The bill also introduced electoral bonds  by amending the Reserve Bank of India Act 1934, Representation of Peoples Act 1951, Income Tax Act 1961 and Companies Act. These bonds had a specified face value of Rs. 1,000, Rs. 10,000, Rs. 1 lac, Rs. 10 lacs & Rs. 1 crore. The electoral bonds could be used by the individuals and corporations to donate money to the political parties. Only parties registered under section 29A of the Representation of the People Act,1951 and secured at least 1% of the votes polled in the most recent Lok Sabha or State election will be eligible to receive funds in this manner which means only the eight national parties of India could raise money this way. This move was touted to promote transparency in the political funding process however in reality it wasn’t executed in such a way. Any individual, Company or firm is eligible to buy an electoral bond but that bond does not mention any name and belongs to the bearer. The party receiving the funds in the form of the bond is also not required to disclose the name of the person from whom they received it, even the banks issuing the bonds have been instructed to keep the name of the purchaser confidential. The serial number on the bond is the only way to trace the origin of the funds which can only be accessed by the government through the Reserve Bank as the funds. This gives an advantage to the ruling party as both the donor and receiver banks are under the RBI which is further subject to Central Government's will to know . Thus the name of the person who donated funds through the bearer bond could only be accessed by the government and not by the press, opposition or the people.

 

In 2018, Foreign Contribution Regulation Act (FCRA) was passed allowing foreign companies to make donations to Indian Political Parties. When a normal bill is passed it takes effect from the day the President gives his assent turning the bill into a law. However, this bill was passed 42 years retrospectively i.e. it will be valid from 1976. This act was passed because over the years all major political parties had been taking donations from various foreign corporations despite it being against the law. Notably when in 2014 the Delhi High court found both the Congress and the BJP guilty of receiving foreign funds. It had also ordered the Election Commission and the Government of India to take action against them. No action against either party was taken then when Congress was in power nor under the new government led by the BJP. It was a collusion by both the parties and this bill was passed to legalize all the illegitimate foreign funds they had accumulated over the years.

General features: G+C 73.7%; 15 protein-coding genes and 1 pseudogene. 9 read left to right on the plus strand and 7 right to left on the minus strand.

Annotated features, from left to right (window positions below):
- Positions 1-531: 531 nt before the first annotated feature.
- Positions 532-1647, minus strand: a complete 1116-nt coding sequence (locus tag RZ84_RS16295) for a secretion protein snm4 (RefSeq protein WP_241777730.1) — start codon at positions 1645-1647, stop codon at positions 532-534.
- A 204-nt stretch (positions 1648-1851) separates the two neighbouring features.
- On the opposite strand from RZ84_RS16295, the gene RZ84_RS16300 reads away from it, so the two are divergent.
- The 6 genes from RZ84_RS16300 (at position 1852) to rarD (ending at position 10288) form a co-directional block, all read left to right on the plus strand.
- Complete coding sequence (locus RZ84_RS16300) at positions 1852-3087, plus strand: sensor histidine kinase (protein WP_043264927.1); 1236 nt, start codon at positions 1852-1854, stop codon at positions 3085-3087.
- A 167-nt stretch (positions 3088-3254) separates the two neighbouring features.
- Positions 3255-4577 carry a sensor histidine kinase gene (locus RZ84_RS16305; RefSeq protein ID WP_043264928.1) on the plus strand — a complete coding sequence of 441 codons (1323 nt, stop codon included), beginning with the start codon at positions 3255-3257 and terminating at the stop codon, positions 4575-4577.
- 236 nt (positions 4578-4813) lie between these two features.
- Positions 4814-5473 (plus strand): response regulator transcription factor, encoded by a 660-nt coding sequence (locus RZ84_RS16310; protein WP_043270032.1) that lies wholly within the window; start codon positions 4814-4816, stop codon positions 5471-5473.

After the first tranche of bonds were issued it came to light that both the RBI and the Election Commission had voiced their concerns to the government regarding the bonds that this would not stop the flow of black money into the party funds and that the bonds did not go far enough to ensure the identity of the donor. However, the government shot down these concerns by portraying it as a safeguard of the privacy of the donor and said it had a right to make laws in this regard. It also came to light that the bonds which were supposed to protect the privacy of the donor had a hidden alphanumeric code on them only visible in UV light which could be traced back to the person to whom the bond was issued, linking the donor to the political party.

 

The issue of electoral bonds was raised in Supreme Court and it had asked the names of all the donors in a sealed envelope. While the issue was being discussed, the law ministry said that the rule regarding parties with 1% vote share can be declared unconstitutional, however it was ignored.

The Election Commission in a statement to the Supreme Court said, "Electoral Bonds contrary to the government claims, wreck transparency in political funding. Electoral Bonds coupled with the removal of the cap on foreign funding invites foreign corporate powers to impact Indian politics."

In the passage of the electoral bonds the RBI, the Election Commission and the suggestions of the Law Ministry were shot down.

The political funding process of India is still no more transparent than before.

Current ruling BJP received nearly 90% of all funds donated through electoral bonds.